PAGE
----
News & Resources in Fashion
Macy's Acquires Story
Business of Fashion, link to full article here.
Story, founded in 2011 by brand consultant Rachel Shechtman, has been acquired by Macy’s, Inc. The financial terms of the deal were not disclosed, although Story’s West Chelsea outpost will remain open as part of the agreement. Going forward, Story will be a Macy’s sub-brand, not a standalone player like Bloomingdale’s or Bluemercury, which are also owned by Macy’s, Inc. Along with continuing to develop Story, Shechtman will join Macy’s Inc. in the newly created role of brand experience officer, reporting to president Hal Lawton.
This startup is changing the live's of the world's poorest shoe makers
Fast Company, link to full article here.
It’s been five years since Rana Plaza, a clothing factory in Bangladesh, collapsed, killing 1,134 workers and injuring another 2,500.
The tragedy still haunts Patrick Woodyard. Two years before the disaster, he founded Nisolo, a fashion brand with a mission to improve the lives of workers in the developing world. What happened in Bangladesh raised the stakes: “The world was suddenly paying attention to how the things in their closet were being made,” Woodyard says.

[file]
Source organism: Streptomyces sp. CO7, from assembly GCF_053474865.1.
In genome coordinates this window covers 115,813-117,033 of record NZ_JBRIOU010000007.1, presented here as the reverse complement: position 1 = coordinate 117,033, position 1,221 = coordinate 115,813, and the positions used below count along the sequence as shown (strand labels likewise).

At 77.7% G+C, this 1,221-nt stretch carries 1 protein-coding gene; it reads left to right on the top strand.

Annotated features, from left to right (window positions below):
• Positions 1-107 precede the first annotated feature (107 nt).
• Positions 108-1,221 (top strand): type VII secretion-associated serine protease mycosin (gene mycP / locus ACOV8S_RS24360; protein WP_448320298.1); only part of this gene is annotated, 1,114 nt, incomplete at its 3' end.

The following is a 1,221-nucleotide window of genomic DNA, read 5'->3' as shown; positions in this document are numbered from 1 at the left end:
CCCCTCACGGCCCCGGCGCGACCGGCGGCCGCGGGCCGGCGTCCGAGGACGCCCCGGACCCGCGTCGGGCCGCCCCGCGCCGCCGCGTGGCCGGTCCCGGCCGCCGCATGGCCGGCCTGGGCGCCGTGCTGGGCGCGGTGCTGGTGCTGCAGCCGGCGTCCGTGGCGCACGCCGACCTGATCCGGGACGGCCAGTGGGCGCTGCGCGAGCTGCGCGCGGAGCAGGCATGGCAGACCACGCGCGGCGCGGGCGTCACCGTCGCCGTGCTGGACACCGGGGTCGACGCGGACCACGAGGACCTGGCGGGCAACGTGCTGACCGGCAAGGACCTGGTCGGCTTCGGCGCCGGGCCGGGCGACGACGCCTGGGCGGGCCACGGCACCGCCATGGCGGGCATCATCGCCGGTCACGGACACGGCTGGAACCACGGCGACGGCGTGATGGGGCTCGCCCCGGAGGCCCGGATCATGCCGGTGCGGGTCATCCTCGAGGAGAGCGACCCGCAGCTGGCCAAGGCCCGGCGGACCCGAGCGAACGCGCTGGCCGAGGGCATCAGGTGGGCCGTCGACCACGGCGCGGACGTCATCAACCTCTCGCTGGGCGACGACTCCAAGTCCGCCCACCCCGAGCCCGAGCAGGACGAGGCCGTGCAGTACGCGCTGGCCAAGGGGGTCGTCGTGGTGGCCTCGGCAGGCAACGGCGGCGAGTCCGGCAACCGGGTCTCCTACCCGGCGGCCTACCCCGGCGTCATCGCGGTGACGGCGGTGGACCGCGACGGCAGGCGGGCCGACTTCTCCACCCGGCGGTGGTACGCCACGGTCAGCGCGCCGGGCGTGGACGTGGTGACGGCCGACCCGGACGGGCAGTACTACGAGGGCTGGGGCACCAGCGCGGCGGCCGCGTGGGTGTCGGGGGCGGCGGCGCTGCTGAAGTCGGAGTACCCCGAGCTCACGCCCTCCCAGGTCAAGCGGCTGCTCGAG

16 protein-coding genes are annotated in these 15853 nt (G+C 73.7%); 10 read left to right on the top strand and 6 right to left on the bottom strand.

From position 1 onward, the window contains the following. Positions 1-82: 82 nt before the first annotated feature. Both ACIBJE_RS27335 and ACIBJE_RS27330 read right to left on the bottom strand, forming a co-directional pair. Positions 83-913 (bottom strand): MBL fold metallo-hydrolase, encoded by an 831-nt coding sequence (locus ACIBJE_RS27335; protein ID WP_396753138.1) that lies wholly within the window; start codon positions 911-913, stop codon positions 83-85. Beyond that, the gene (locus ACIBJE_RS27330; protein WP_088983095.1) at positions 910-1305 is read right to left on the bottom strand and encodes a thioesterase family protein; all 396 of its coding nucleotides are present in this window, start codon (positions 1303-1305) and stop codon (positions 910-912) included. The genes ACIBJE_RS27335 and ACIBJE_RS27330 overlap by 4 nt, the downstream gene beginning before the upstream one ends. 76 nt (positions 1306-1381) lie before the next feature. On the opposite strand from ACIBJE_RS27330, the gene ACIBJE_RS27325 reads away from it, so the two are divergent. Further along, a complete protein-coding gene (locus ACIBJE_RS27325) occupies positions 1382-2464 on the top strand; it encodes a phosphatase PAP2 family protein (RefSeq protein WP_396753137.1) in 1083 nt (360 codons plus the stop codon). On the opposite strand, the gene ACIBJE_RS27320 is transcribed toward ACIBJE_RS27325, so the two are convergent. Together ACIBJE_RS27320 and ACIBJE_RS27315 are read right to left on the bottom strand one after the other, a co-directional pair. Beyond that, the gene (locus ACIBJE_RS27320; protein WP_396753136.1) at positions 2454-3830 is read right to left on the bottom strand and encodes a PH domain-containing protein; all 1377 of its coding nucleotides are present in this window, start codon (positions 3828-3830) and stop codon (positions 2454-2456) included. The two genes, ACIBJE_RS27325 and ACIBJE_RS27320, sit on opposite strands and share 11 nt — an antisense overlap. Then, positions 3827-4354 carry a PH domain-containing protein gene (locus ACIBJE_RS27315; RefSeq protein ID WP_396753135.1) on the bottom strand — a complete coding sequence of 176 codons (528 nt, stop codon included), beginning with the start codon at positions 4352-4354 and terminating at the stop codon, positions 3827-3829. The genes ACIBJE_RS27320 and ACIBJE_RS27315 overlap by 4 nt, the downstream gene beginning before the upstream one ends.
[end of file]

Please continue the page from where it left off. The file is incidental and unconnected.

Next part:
The stories about how Rana Plaza workers perished are almost too awful to fathom. One man, Mahamudul Hridoy, recalls being pinned to a concrete pillar and watching his coworker’s skull shattered. And although Hridoy survived, he walks with a crutch, has headaches, and struggles with nightmares. Several other survivors have committed suicide.
Better Late Than Never? The Fashion Industry Is Finally Embracing The Plus-Size Woman
Forbes, link to full article here.
The industry has been slow to learn the lesson, but finally it is taking Gunn’s message to heart. Nordstrom is now expanding its plus-size selections to include 100 brands and integrating them in with its core size range, rather than segregating it into a separate “Woman’s” department, where the shopper is reminded that she doesn’t belong where the real fashion is.
The company, however, said it will still maintain a separate plus-size department for convenience, but its “size-inclusive” initiative will give size 14 shoppers access to the same styles as her size 2 shopping companion. “In our opinion, petite and plus sizes shouldn’t be considered special categories. They’re just sizes,” a company statement said. Now Nordstrom shoppers can select from extended size offerings from inclusive brands like Topshop, Rag & Bone, Theory and J. Crew’s Madewell on the same rack.